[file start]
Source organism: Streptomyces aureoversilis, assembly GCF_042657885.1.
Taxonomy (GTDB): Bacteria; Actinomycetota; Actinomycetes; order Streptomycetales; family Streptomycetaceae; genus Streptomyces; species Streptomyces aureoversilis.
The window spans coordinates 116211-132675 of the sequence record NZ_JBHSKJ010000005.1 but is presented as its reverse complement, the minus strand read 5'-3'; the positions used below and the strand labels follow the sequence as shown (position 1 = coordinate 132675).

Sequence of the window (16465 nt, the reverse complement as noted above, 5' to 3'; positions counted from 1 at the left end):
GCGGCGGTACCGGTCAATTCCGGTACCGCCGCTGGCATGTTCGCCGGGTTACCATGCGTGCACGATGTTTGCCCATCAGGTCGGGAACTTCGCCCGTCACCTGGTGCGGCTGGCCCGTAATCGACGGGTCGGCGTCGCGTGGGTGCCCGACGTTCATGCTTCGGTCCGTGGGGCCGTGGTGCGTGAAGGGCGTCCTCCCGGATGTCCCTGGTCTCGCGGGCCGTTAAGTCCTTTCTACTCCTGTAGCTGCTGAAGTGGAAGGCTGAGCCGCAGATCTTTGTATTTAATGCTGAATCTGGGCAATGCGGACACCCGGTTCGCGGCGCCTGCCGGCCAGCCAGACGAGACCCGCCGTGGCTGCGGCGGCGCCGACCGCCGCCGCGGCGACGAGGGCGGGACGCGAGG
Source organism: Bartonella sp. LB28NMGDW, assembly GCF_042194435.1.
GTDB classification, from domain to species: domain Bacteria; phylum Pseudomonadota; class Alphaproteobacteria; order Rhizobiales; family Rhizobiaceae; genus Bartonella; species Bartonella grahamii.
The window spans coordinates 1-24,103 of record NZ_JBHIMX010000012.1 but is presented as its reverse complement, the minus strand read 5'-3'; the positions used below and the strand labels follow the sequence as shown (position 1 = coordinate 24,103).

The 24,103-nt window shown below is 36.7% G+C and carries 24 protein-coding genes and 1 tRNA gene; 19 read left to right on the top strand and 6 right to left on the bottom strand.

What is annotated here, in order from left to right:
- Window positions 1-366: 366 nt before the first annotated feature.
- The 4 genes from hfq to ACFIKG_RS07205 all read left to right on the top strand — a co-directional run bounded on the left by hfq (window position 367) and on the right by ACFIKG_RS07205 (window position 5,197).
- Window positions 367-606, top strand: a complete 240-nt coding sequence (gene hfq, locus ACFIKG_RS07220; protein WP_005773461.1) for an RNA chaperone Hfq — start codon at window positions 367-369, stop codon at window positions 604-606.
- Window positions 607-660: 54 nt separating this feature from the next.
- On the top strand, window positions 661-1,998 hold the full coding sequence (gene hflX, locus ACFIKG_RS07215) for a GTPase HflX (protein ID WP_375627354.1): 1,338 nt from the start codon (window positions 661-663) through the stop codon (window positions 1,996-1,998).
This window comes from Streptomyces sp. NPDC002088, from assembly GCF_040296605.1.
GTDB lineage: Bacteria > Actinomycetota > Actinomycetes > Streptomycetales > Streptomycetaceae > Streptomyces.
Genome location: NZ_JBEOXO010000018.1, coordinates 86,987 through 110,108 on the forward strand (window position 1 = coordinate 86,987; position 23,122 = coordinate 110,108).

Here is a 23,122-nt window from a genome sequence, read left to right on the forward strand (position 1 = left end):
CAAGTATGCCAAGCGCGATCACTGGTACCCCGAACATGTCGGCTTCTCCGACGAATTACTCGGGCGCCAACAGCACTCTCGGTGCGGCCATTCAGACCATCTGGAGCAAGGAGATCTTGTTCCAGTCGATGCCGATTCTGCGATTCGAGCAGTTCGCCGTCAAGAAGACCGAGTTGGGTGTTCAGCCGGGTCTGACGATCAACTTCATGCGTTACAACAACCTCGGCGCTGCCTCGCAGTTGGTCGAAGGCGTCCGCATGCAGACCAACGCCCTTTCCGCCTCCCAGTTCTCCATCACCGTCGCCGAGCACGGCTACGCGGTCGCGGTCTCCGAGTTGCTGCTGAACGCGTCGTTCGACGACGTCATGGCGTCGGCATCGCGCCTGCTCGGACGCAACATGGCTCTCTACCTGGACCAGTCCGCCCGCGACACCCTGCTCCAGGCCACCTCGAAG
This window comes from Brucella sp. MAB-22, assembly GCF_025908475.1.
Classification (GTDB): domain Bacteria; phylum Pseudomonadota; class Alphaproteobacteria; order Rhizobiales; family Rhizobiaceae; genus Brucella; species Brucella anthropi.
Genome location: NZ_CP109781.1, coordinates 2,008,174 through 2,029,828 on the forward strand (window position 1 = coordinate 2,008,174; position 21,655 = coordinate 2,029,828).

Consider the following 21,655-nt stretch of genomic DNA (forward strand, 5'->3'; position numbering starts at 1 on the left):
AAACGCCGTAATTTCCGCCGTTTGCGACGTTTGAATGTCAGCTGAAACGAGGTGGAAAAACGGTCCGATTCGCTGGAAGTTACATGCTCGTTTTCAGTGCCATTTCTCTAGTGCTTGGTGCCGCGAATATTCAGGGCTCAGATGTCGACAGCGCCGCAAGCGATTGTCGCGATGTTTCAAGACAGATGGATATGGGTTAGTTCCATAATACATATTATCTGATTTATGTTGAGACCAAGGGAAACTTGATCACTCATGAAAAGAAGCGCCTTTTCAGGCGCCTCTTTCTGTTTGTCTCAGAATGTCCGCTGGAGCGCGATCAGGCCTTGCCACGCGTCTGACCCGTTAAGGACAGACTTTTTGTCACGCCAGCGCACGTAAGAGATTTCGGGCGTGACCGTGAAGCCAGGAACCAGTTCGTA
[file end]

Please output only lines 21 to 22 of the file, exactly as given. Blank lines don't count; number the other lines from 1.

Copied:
This window comes from Brucella sp. MAB-22, assembly GCF_025908475.1.
Classification (GTDB): domain Bacteria; phylum Pseudomonadota; class Alphaproteobacteria; order Rhizobiales; family Rhizobiaceae; genus Brucella; species Brucella anthropi.